City parks are generally thought of as green spaces that are small oases from the everyday bustle. But in NYC, steps within the concrete jungle stands a jungle gym. Sometimes a NYC park is just a basketball park. Yet every day on my way to work, I pass a fascinating 7.3 acres referred to as Sara D. Roosevelt Park.
Although it lacks the sprawling fields of grass like Central Park’s Great Lawn, it is an adventure-filled parcel of land that invites passersby to enter a very different world. Right off the Manhattan Bridge by Grand and Chrystie Streets, a group of people start every morning with dancing outdoors. The leader of the group is hard to identify, but it seems like all are welcome to join and dance at their own comfort level. Some days they move fast, other times in slow motion, and once in a while they even have props like paper fans. No matter the style or speed, they all look like they are starting their day with a bright bang.
When you head north, you will come across the recently renovated Hester Playground with sand lot, as well as the delightfully lush Forsyth Garden Conservancy. At the sunken court, known as “the pit” on Broome Street, you never know if you will stumble upon some Asian Bo fighting, a Street Soccer Tournament or a game of bicycle polo. Along the way, you might see a small social gathering at the Outdoor Living Room on Delancey (complete with furniture) and you can find people practicing Tai Chi at the sidelines of a basketball court, by a bench or under a gingko tree before they collect the fallen nuts. On the weekends, there have even been games of Quidditch on Nike Field.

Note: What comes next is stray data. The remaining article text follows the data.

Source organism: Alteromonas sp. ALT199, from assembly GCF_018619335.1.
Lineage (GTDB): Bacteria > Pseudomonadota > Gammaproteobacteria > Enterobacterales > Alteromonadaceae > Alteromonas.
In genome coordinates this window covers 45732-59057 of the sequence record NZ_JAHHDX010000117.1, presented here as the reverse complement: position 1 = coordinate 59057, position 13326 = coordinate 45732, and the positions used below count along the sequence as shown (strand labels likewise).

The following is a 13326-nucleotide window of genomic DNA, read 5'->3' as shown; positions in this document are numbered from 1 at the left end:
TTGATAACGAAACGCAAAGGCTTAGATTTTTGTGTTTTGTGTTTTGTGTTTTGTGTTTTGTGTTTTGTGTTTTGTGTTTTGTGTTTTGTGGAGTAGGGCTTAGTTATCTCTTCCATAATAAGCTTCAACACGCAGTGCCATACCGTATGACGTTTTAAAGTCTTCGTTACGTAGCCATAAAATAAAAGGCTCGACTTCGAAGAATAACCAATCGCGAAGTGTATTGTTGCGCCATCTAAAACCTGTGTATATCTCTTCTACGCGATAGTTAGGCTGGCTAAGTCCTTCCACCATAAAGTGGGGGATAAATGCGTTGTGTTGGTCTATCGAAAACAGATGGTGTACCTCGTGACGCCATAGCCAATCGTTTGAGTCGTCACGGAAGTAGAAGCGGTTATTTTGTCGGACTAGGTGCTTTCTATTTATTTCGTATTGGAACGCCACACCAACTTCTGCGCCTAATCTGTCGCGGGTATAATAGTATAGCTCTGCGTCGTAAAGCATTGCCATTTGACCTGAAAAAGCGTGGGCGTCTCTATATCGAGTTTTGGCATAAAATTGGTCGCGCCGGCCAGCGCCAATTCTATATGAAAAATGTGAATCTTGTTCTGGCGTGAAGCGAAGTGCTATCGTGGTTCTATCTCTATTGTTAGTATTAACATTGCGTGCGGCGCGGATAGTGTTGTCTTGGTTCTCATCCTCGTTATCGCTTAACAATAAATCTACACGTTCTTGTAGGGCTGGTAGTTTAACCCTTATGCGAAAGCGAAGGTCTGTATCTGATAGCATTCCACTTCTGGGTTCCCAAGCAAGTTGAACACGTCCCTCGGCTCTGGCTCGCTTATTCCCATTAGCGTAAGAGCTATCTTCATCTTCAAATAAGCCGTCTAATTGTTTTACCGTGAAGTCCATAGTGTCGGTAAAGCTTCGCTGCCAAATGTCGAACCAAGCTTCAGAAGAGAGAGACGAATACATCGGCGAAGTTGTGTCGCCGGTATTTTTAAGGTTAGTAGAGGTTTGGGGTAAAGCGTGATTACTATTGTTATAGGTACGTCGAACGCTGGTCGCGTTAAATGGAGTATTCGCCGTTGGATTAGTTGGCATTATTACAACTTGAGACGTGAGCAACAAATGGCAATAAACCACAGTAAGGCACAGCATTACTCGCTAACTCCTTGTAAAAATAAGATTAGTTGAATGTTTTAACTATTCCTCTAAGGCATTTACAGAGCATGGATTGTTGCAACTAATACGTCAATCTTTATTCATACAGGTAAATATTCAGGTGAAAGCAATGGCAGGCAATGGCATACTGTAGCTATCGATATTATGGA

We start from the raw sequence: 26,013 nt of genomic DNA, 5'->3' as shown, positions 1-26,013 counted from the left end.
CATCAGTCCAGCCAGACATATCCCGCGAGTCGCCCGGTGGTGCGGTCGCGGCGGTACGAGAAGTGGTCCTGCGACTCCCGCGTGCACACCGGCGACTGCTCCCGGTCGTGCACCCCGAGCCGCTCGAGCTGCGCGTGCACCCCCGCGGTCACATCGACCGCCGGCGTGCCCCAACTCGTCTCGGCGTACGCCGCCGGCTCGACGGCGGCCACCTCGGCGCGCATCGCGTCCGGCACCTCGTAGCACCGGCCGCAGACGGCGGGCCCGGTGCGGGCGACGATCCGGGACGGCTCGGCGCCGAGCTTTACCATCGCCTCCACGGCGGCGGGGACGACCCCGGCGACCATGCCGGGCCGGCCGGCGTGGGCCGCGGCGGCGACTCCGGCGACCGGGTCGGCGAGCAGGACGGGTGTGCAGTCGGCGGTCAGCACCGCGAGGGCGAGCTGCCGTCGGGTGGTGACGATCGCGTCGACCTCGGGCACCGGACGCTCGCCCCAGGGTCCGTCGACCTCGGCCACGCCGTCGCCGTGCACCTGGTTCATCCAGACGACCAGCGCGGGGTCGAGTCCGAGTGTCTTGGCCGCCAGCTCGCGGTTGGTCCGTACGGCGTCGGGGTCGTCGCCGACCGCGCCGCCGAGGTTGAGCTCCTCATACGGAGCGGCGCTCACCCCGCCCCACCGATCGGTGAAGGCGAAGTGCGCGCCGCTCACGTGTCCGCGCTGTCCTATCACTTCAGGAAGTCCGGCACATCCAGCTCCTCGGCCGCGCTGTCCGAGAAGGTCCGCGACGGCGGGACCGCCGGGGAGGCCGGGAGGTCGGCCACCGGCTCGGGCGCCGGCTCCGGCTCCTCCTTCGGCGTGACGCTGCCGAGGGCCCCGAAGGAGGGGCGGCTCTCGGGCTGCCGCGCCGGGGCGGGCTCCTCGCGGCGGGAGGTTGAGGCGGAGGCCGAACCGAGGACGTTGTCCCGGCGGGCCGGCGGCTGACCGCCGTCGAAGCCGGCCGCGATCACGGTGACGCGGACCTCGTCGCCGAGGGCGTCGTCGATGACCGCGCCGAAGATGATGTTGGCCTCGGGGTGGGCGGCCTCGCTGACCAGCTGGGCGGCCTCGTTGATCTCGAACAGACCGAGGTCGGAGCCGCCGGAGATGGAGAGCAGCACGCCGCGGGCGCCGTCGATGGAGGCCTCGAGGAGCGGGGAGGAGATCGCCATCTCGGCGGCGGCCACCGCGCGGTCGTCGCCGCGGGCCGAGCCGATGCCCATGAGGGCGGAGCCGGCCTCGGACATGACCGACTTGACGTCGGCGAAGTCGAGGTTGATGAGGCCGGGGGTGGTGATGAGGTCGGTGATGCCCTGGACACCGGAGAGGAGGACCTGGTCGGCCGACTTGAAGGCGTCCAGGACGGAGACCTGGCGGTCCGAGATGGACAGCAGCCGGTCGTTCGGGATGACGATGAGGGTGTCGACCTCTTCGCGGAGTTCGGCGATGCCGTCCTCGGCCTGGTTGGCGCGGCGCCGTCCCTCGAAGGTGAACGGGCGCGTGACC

In the summer, a seasonal delight can be found – the hidden bird sanctuary called the Hua Mei Bird Garden where older Chinese gentlemen come together and bring their birds in bamboo cages to the park. The cages are hung on a series of ropes and the birds are left to sing through the morning for everyone to hear, a practice started when the park was dilapidated and dangerous, by three Chinese men in the early 90’s to replicate bird gardens in China. This area is my favorite part of this 7-block park because I am reminded of the power of transformation through a simple birdsong.
For more on the Sara D. Roosevelt Park, go to http://www.nycgovparks.org/parks/saradroosevelt